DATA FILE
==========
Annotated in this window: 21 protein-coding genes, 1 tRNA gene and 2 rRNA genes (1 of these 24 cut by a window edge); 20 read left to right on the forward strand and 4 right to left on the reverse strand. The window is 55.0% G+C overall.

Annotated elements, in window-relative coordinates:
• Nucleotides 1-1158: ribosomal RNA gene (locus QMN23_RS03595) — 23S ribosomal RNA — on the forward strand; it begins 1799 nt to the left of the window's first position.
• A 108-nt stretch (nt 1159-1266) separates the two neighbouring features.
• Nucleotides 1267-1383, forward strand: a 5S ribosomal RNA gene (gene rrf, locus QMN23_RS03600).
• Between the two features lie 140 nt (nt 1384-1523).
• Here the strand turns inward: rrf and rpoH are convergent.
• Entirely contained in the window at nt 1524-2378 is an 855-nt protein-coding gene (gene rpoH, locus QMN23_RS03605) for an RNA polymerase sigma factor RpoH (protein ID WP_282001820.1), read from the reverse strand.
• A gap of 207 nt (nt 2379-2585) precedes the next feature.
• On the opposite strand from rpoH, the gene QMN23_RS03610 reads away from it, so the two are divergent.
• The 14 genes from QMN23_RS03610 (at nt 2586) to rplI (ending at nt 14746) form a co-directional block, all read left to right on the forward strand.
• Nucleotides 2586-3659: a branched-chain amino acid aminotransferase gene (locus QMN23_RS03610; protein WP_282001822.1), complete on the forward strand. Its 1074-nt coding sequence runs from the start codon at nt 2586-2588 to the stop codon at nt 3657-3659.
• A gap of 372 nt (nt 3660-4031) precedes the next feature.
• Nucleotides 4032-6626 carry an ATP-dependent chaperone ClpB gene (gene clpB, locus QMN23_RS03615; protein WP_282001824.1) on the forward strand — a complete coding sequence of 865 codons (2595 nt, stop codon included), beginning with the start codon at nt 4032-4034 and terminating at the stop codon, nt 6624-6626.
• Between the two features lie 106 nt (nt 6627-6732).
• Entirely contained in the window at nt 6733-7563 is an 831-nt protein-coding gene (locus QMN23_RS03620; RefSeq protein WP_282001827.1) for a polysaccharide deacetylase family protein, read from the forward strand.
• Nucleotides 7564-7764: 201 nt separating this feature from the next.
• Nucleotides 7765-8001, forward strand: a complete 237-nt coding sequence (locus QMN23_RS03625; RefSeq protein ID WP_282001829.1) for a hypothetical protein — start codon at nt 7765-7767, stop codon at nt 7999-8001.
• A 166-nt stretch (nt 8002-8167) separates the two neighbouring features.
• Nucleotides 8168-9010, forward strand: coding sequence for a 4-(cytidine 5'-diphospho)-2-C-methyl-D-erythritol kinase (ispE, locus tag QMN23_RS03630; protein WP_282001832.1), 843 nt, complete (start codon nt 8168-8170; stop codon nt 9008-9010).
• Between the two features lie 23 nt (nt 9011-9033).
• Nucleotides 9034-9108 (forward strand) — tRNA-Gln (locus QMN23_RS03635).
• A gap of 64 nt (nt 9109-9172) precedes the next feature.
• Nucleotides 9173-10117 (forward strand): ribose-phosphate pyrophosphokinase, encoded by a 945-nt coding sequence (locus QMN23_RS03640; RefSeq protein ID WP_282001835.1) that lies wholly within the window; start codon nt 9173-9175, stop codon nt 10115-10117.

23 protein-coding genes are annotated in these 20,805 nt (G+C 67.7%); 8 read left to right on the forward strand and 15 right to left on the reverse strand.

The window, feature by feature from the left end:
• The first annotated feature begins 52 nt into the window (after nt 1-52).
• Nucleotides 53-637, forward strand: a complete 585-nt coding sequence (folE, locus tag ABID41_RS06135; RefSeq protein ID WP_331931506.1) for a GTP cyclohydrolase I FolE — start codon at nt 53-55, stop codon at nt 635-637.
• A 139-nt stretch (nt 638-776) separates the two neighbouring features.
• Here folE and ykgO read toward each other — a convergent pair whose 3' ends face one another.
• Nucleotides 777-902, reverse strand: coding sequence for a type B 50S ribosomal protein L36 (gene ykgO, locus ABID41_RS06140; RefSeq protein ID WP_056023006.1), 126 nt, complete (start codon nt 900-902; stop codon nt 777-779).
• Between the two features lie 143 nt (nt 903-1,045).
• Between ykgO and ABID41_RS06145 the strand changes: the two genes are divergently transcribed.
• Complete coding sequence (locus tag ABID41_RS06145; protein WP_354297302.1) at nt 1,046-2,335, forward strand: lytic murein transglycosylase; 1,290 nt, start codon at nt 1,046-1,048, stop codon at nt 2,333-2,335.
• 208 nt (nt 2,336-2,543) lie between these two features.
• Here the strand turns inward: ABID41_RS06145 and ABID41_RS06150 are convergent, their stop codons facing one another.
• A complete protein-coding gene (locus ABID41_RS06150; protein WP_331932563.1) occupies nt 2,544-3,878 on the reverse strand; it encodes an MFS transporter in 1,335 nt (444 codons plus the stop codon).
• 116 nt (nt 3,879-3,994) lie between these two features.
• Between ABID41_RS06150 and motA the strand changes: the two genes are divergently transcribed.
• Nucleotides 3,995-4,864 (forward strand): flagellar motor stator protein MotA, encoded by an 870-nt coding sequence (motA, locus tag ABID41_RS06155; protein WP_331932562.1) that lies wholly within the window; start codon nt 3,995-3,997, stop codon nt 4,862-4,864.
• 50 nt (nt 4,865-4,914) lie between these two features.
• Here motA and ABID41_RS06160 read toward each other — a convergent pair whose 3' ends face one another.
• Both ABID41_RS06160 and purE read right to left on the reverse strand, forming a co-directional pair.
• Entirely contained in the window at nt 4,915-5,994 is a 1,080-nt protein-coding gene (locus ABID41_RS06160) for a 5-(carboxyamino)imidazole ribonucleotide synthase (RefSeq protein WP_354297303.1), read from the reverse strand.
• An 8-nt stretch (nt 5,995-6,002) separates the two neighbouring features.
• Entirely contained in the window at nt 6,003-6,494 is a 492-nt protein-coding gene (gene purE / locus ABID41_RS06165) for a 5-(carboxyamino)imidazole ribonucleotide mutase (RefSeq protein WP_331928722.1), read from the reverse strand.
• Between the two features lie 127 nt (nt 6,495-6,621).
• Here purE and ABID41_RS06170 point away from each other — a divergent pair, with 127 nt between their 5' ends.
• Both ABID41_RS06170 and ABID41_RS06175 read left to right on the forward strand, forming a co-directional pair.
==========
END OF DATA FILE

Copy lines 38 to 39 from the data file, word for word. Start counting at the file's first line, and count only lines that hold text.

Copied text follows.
• 116 nt (nt 3,879-3,994) lie between these two features.
• Between ABID41_RS06150 and motA the strand changes: the two genes are divergently transcribed.